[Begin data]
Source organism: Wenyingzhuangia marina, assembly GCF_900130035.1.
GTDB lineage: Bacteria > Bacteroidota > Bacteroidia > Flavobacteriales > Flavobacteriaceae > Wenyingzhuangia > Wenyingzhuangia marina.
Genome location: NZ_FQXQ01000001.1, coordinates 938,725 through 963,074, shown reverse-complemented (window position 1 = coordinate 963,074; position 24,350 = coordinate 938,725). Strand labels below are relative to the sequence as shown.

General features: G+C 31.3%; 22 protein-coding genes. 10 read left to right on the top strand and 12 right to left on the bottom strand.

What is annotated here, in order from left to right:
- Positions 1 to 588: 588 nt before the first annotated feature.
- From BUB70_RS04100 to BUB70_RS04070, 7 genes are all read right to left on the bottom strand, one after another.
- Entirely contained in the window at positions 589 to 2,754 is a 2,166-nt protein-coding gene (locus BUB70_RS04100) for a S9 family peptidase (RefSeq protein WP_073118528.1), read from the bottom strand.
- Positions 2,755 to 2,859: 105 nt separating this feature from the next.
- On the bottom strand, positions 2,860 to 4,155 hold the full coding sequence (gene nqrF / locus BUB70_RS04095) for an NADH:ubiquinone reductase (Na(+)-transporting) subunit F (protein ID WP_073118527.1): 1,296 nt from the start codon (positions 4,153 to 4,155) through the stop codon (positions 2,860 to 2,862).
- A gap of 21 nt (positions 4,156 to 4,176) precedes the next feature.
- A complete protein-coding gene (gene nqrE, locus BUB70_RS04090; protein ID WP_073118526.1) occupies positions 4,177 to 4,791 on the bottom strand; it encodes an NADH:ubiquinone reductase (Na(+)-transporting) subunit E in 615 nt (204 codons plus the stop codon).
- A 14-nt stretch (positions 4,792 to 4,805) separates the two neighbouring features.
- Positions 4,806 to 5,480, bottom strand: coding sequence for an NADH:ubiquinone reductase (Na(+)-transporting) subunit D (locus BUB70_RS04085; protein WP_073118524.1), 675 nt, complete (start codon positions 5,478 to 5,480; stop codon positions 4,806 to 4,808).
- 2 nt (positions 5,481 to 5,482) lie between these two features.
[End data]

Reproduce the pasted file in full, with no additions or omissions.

Source organism: Wenyingzhuangia marina, assembly GCF_900130035.1.
GTDB lineage: Bacteria > Bacteroidota > Bacteroidia > Flavobacteriales > Flavobacteriaceae > Wenyingzhuangia > Wenyingzhuangia marina.
Genome location: NZ_FQXQ01000001.1, coordinates 938,725 through 963,074, shown reverse-complemented (window position 1 = coordinate 963,074; position 24,350 = coordinate 938,725). Strand labels below are relative to the sequence as shown.

General features: G+C 31.3%; 22 protein-coding genes. 10 read left to right on the top strand and 12 right to left on the bottom strand.

What is annotated here, in order from left to right:
- Positions 1 to 588: 588 nt before the first annotated feature.
- From BUB70_RS04100 to BUB70_RS04070, 7 genes are all read right to left on the bottom strand, one after another.
- Entirely contained in the window at positions 589 to 2,754 is a 2,166-nt protein-coding gene (locus BUB70_RS04100) for a S9 family peptidase (RefSeq protein WP_073118528.1), read from the bottom strand.
- Positions 2,755 to 2,859: 105 nt separating this feature from the next.
- On the bottom strand, positions 2,860 to 4,155 hold the full coding sequence (gene nqrF / locus BUB70_RS04095) for an NADH:ubiquinone reductase (Na(+)-transporting) subunit F (protein ID WP_073118527.1): 1,296 nt from the start codon (positions 4,153 to 4,155) through the stop codon (positions 2,860 to 2,862).
- A gap of 21 nt (positions 4,156 to 4,176) precedes the next feature.
- A complete protein-coding gene (gene nqrE, locus BUB70_RS04090; protein ID WP_073118526.1) occupies positions 4,177 to 4,791 on the bottom strand; it encodes an NADH:ubiquinone reductase (Na(+)-transporting) subunit E in 615 nt (204 codons plus the stop codon).
- A 14-nt stretch (positions 4,792 to 4,805) separates the two neighbouring features.
- Positions 4,806 to 5,480, bottom strand: coding sequence for an NADH:ubiquinone reductase (Na(+)-transporting) subunit D (locus BUB70_RS04085; protein WP_073118524.1), 675 nt, complete (start codon positions 5,478 to 5,480; stop codon positions 4,806 to 4,808).
- 2 nt (positions 5,481 to 5,482) lie between these two features.